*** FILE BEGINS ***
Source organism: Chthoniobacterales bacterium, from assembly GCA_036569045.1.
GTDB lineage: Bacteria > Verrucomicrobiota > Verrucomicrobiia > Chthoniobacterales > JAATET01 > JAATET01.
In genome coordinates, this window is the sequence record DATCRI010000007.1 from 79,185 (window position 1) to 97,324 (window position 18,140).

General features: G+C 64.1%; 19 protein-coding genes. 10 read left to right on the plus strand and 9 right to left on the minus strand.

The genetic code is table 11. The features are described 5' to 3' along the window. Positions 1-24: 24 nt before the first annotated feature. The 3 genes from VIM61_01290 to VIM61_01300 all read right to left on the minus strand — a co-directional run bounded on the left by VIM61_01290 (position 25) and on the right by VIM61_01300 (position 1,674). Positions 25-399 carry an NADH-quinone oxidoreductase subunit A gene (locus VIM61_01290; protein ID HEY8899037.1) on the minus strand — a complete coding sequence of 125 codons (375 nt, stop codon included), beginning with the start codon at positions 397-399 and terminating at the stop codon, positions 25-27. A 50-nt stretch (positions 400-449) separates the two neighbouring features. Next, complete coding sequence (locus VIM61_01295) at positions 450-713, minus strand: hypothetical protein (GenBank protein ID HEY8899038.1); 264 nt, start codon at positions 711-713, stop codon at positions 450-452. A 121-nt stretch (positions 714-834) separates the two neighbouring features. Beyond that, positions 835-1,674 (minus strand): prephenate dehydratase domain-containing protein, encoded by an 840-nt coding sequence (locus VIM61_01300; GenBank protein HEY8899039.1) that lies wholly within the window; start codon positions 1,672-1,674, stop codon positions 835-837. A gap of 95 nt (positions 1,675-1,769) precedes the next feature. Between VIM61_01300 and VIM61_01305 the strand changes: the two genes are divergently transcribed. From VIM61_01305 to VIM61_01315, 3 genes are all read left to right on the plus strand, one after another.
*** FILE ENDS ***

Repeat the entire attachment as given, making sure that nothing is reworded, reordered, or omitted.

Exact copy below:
Source organism: Chthoniobacterales bacterium, from assembly GCA_036569045.1.
GTDB lineage: Bacteria > Verrucomicrobiota > Verrucomicrobiia > Chthoniobacterales > JAATET01 > JAATET01.
In genome coordinates, this window is the sequence record DATCRI010000007.1 from 79,185 (window position 1) to 97,324 (window position 18,140).

General features: G+C 64.1%; 19 protein-coding genes. 10 read left to right on the plus strand and 9 right to left on the minus strand.

The genetic code is table 11. The features are described 5' to 3' along the window. Positions 1-24: 24 nt before the first annotated feature. The 3 genes from VIM61_01290 to VIM61_01300 all read right to left on the minus strand — a co-directional run bounded on the left by VIM61_01290 (position 25) and on the right by VIM61_01300 (position 1,674). Positions 25-399 carry an NADH-quinone oxidoreductase subunit A gene (locus VIM61_01290; protein ID HEY8899037.1) on the minus strand — a complete coding sequence of 125 codons (375 nt, stop codon included), beginning with the start codon at positions 397-399 and terminating at the stop codon, positions 25-27. A 50-nt stretch (positions 400-449) separates the two neighbouring features. Next, complete coding sequence (locus VIM61_01295) at positions 450-713, minus strand: hypothetical protein (GenBank protein ID HEY8899038.1); 264 nt, start codon at positions 711-713, stop codon at positions 450-452. A 121-nt stretch (positions 714-834) separates the two neighbouring features. Beyond that, positions 835-1,674 (minus strand): prephenate dehydratase domain-containing protein, encoded by an 840-nt coding sequence (locus VIM61_01300; GenBank protein HEY8899039.1) that lies wholly within the window; start codon positions 1,672-1,674, stop codon positions 835-837. A gap of 95 nt (positions 1,675-1,769) precedes the next feature. Between VIM61_01300 and VIM61_01305 the strand changes: the two genes are divergently transcribed. From VIM61_01305 to VIM61_01315, 3 genes are all read left to right on the plus strand, one after another.